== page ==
The film aligns the controlling house with the stifling helicopter parenting of Alice and Phil; as the grandparents cannot fathom the house telling them what to do, they end up liberating the kids from their yuppie parents’ rigid rules. In one of the only really funny bits, ruined as in most films of this ilk by overplay in television trailers, Harper eats frosted cake for the first time as a result of Artie’s permissive grandparenting, leading the sugar-crazed teen to scream at her mother, “Yogurt not like ice cream! You lied!”
But the centerpiece of the film’s study of the failure of the American Dream is Artie. When he loses his job, his entire identity shatters. While he is supposed to be watching Barker, he steals his daughter’s contact at ESPN to try out as a TV announcer for the X-Games. His age is expressed by mistaking skateboarding legend as “Tony Hawkman”. By the end of the film, Artie comes to terms with his life, a failed balance between his professional life as a minor league announcer and his private family life, ignored in his quest for the majors. The end of the film teaches him that it is no failure to retire without ever broadcasting a major league baseball game, instead spending time with his family, attending to them in ways he never did when Alice was growing up.
The film collapses various success plotlines around Artie’s love of baseball. This is a terrific use of Billy Crystal’s star persona, famously devoted to America’s national pastime at a moment in history when it seems unlikely that the game can continue for much longer under the constant assault of hyper-violent football as the most carefully attended team sport in the United States. The film’s best scene involves Artie telling the stuttering middle-child, Turner about “The Shot Heard ‘Round the World,” a famous moment in baseball history when New York Giants outfielder Bobby Thomson hit a walk-off home run against the Brooklyn Dodgers at the Polo Grounds in New York City to win the final National League pennant playoff game on October 3, 1951. Crystal, clearly playing himself at this moment more than his character Artie, tells Turner to close his eyes and envision the events as he re-enacts the play-by-play. Fickman cuts to archival black-and-white footage of the home run, seemingly ruining Crystal’s appeal for Turner (and us) to use our imaginations.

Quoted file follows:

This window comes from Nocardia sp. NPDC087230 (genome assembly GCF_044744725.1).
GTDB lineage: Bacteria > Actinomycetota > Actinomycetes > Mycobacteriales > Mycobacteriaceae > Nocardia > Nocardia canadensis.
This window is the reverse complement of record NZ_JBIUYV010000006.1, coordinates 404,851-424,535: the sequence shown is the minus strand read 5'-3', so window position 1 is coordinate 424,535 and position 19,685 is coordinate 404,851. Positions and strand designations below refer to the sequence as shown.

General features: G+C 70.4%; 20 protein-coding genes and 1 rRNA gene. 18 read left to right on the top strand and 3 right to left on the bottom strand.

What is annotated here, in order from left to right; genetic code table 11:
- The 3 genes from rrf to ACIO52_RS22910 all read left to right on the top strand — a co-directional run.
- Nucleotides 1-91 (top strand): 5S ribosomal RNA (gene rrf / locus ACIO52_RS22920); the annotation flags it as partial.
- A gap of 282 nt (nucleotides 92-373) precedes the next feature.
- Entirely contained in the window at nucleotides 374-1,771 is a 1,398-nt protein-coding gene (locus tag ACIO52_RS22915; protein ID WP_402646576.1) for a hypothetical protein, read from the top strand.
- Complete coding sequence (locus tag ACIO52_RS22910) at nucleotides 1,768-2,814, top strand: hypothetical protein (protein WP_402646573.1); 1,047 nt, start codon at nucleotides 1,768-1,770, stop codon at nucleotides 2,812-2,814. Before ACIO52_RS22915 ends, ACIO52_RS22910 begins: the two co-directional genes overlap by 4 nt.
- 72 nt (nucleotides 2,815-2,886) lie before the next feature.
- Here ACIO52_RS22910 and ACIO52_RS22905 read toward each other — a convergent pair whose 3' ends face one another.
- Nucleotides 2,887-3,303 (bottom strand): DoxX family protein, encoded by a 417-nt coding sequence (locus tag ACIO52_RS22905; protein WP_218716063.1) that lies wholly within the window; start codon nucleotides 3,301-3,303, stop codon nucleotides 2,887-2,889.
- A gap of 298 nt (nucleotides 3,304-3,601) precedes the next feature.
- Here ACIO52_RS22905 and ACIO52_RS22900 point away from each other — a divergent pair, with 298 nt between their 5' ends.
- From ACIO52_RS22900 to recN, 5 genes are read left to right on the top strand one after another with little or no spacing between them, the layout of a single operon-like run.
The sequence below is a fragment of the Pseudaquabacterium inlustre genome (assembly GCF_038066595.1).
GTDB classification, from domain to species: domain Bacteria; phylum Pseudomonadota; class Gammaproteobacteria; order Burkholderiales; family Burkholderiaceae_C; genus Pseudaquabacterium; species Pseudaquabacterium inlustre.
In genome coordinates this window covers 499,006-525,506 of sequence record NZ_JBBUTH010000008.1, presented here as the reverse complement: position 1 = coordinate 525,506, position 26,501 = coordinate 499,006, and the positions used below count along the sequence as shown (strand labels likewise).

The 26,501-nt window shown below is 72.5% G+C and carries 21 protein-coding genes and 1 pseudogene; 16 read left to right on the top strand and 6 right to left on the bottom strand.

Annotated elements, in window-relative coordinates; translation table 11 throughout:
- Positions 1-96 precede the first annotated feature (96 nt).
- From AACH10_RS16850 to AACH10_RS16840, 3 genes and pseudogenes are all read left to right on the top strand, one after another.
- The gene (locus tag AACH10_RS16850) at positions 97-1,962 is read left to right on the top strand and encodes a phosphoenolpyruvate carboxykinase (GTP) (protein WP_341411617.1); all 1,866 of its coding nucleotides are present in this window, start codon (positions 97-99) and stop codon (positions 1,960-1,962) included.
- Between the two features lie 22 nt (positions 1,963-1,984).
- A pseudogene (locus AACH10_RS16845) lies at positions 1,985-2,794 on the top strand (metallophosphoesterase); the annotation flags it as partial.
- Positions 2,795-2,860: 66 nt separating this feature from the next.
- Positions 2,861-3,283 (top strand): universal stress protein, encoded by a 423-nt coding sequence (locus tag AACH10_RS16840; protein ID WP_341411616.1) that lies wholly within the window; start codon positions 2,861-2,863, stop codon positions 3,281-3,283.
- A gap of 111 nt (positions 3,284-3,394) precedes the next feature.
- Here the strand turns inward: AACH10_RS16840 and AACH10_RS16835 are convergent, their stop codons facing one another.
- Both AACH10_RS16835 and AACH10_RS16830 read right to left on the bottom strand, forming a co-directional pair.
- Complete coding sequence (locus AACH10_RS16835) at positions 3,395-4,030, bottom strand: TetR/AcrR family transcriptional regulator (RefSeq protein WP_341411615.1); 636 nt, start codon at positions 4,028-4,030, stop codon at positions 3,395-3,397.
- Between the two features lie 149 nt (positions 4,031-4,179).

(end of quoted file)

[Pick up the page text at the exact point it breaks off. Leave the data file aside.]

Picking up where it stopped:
However, the film redeems itself at the climax. As Harper tells her mother that she doesn’t want to audition at the absurdly pressure-filled violin try-out, Turner walks to the microphone instead, losing his stutter by re-enacting Artie’s rendition of the 1951 play-by-play. Fickman cuts to close-ups of both Artie and Alice mouthing the words along with the boy, forging the family’s strength as a unit in doing so.